Judge Rules Against Lawmakers Trying To Stop $300M State House Repairs

Decision paves the way for renovation project to begin but legislators not ready to concede defeat, might appeal.

A state Superior Court judge yesterday ruled against a bipartisan group of lawmakers who are seeking to stop Gov. Chris Christie’s controversial, multimillion-dollar renovation of the State House in Trenton. The judge said that because bonds have already been sold to fund the rehab work any legal challenges are now moot.

The decision was issued from the bench by Mercer County Assignment Judge Mary Jacobson after a round of oral arguments. Her decision paves the way for more substantial work on the State House project to move forward since the Christie administration had made clear in a previous proceeding that no irreversible construction or demolition would occur before yesterday’s hearing.

But it’s unclear whether the lawmakers, led by Sen. Ray Lesniak (D-Union) and Assemblyman John Wisniewski (D-Middlesex), would file an appeal of Jacobson’s ruling in the Superior Court’s Appellate Division. The two lawmakers, who are also attorneys, left the door open to doing so yesterday.

“The matter doesn’t end here. We have to consider an appeal,” Wisniewski said.

'Crafty manipulation of the law'

They also said the ruling — which rested heavily on a 1997 legal precedent involving bonds issued by then-Gov. Christie Whitman to finance public-employee pension debt — effectively rewarded the Christie administration for hastily arranging a bond sale to a private group of investors just hours after the financing for the State House project won final authorization last month from the state Economic Development Authority.

“It’s just a very crafty manipulation of the law by Christie to avoid legislative approval and approval of the voters, and unfortunately he’s getting away with it,” Lesniak said.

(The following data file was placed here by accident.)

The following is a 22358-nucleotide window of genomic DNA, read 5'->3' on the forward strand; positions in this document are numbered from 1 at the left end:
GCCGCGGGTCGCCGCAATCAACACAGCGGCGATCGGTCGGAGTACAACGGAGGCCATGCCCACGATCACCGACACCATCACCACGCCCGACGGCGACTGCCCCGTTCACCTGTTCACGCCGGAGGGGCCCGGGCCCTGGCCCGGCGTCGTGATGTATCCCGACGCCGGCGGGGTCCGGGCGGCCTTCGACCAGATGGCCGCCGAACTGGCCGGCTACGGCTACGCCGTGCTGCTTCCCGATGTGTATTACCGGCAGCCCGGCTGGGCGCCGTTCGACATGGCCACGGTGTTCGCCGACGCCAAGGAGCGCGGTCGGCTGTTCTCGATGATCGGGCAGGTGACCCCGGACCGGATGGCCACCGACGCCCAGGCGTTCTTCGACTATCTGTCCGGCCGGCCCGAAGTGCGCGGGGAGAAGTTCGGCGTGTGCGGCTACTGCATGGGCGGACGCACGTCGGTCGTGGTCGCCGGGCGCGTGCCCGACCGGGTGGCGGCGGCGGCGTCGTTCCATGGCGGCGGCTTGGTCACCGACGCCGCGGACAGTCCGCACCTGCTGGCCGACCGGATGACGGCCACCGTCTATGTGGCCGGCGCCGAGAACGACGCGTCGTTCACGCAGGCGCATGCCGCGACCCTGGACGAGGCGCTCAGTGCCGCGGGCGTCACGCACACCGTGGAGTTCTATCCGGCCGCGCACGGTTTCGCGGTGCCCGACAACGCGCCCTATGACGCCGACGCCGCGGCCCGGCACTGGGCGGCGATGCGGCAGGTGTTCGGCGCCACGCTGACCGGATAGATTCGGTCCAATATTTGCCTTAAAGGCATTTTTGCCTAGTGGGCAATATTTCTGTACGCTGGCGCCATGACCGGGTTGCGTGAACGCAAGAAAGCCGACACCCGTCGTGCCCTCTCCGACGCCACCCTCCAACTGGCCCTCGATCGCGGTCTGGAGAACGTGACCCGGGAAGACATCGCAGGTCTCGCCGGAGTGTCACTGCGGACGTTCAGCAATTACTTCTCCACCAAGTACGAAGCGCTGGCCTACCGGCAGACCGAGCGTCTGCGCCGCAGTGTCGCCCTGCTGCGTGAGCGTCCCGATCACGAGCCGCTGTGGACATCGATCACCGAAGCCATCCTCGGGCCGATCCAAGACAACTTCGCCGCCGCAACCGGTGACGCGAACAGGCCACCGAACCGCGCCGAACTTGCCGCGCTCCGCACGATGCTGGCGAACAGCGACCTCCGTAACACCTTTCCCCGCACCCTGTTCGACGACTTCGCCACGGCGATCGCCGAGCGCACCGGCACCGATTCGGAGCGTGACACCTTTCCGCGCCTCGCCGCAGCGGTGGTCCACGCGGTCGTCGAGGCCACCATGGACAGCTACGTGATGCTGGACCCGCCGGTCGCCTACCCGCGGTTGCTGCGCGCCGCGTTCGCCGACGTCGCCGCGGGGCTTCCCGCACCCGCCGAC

A spokesman for the state Attorney General’s Office, which represented the Christie administration in court, declined comment on the ruling yesterday.

Christie, a second-term Republican, announced the four-year renovation project in late November, saying it would be the first in decades for a section of the building that houses the signature gold-leaf dome, its rotunda, and several executive-branch offices, including the governor’s. This original part of the State House, located near the Delaware River on West State Street in Trenton, was built in 1792, and Christie said its current condition is “an embarrassment to the people of the state.” His administration has also said it’s costing $8 million to $10 million annually just to maintain the building.

But instead of going through the New Jersey Building Authority, which at one point was overseeing a $38 million State House renovation effort, oversight of the expanded rehab project was shifted earlier this year to the little-watched State Capitol Joint Management Commission, a panel made up of both legislative and executive branch appointees. The commission voted in late April to approve the project’s finance plan, which also involves a lease-back arrangement with the Economic Development Authority that will effectively make the authority the landlord of the State House while the bonds are being paid off using rent money to be provided through the annual state budget.

‘Sophie’s choice’

Last month, the EDA voted to approve bond financing for the project, and then immediately moved ahead with a “private placement” transaction with RBC Capital that didn’t involve offering any of the bonds to the public.